Will Shia LaBeouf ever be able to show his face at another movie junket again? Or was that the whole point to begin with, as the actor has retired from all public life today. He posted these Tweets on his personal page, sending his love to those that have supported him in this time of controversy and more skywriting with a message to artists everywhere in the world.

Why has the self-proclaimed 'shit gypsy' gone to such drastic and dramatic measures?

The actor made his directorial debut with the short film HowardCantour.com, which was about an online film journalist and the business behind attending movie junkets. It's a well-made look into this pop cultural construct and lifestyle that few people know too much about. It's also well written, and that became a hot button issue last month, when it was discovered that Shia had plagiarized iconic artist Daniel Clowes' 2007 comic Justin M. Damiano, nearly word for word, in creating the screenplay for this work of fiction.

The short stars Jim Gaffigan as online film critic Howard Cantour, and follows a day through the press circuit, with Thomas Lennon and Portia Doubleday co-starring as Howard's colleagues, and Dito Montiel portraying the filmmaker Howard once idolized. While a vast majority of the dialogue is lifted directly from Daniel Clowes' comic, the character names have been changed.

Debuting at the 2012 Cannes Film Festival, it wasn't until 18 months later that controversy arose around the project. Daniel Clowes did not know his work had been used, and wasn't pleased about it. This led the actor to apologizing in all sorts of bizarre and odd ways, most of which were plagiarized quotes. Shia LaBeouf would later point out that the plagiarized apologies were meant to be sarcastic jokes. He then became upset when people refused to find this funny, claiming 'we' didn't get the joke.

This all culminated in the actor sending Daniel Clowes an apology via skywriting, followed by a very strange interview: (CLICK HERE)

Some have speculated that this is a performance art piece perpetrated by the actor to get attention for his short film, much in the same way that Joaquin Phoenix did with his pseudo documentary I'm Still Here. To keep the story going, he later sent out storyboards for his latest project called Daniel Boring, which clearly plagiarizes Daniel Clowes' comic David Boring. The storyboards were set on top of photos of Patton Oswalt and Seth Rogen, who'd both publicly spoken out against Shia LaBeouf and his blatant theft of copy written material.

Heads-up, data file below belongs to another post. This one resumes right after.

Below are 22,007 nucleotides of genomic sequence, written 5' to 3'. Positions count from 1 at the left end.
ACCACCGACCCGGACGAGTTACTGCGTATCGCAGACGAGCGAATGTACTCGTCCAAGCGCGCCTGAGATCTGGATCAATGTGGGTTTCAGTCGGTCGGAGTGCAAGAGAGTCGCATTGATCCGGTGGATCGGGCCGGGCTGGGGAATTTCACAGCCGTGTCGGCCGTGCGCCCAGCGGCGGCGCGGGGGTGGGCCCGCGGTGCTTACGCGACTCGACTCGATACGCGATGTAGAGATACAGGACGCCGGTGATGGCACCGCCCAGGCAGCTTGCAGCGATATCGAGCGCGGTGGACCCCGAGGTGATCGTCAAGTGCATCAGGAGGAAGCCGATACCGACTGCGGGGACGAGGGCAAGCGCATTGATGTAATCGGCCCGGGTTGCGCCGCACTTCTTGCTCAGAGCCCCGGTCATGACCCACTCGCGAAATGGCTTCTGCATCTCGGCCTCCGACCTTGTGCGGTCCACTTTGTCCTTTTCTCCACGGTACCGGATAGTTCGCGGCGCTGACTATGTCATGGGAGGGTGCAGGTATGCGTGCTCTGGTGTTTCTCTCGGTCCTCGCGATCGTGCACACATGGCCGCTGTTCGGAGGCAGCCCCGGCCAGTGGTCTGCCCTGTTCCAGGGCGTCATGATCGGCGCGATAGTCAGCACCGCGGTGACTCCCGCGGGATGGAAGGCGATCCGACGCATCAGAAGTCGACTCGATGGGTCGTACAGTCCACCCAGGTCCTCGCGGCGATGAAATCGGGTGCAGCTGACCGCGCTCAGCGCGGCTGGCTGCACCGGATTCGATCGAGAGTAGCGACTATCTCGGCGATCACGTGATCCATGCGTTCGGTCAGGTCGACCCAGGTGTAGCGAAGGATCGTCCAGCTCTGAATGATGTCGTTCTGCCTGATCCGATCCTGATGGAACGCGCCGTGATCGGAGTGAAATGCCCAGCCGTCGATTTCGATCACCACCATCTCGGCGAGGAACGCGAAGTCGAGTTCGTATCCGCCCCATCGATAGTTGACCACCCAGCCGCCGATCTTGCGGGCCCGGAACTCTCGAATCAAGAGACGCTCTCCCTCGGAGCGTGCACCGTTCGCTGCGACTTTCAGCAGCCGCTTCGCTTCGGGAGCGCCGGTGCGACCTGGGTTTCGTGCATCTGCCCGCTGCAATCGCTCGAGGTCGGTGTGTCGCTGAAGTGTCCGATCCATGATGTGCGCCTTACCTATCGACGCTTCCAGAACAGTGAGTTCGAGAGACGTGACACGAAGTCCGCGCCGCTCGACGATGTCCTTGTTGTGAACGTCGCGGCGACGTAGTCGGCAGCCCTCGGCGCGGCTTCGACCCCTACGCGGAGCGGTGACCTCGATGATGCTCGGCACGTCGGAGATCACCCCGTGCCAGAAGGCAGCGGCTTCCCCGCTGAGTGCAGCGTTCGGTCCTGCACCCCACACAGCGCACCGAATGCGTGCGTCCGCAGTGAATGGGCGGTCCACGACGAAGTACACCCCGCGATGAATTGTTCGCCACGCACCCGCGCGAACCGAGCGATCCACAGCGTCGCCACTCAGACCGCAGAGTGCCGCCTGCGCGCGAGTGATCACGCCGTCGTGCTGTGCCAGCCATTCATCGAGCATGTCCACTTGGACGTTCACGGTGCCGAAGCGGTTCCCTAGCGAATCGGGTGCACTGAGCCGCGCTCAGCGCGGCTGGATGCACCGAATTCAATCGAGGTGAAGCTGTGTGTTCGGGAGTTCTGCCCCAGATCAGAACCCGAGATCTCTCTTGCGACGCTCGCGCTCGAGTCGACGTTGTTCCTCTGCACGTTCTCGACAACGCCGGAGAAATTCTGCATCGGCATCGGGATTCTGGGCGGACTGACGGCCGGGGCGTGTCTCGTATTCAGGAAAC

This then became a legal matter, with Daniel Clowes representatives sending a cease and desist letter, calling the actor 'out of control'. His skywriting was written off as a prank, and dismissed as 'foolishness'.

It is not yet apparent what Shia LaBeouf's public retirement consists of. He has not disabled his Twitter account at this time. And he appears to still be acting. Those who have followed the actor over the years know that he has come under vast scrutiny for his performances in the Transformers franchise and Indiana Jones and the Kingdom of the Crystal Skull. HowardCantour.com greatly emphasizes the unease between a movie critic and a creative entity when forced to sit in a room together, pretending they like each other for ten or fifteen minutes.

In the actor's defense, Shia LaBeouf has done that side of his job from a very young age, and he has always been funny, friendly and outgoing to those he comes in contact with. He's one of the few who remember journalists' names. So it would be easy to see how the actor could become disenfranchised with the whole operation, having become friends with these people over a great many years, only to see horrible stuff written later about him in the press. Say what you will about his tactics, it's hard to sit in a room with someone who is going to later go write bad things about you.

HowardCantour.com actually has important things to say about creativity, and the way the junket scene is run. Its too bad that Shia LaBeouf couldn't find his own voice to express his feelings. And his public retirement looks like a tantrum right now more than it does anything else. When will comedian Jim Gaffigan speak out about his role in the movie, if at all?

B. Alan Orange at Movieweb
B. Alan Orange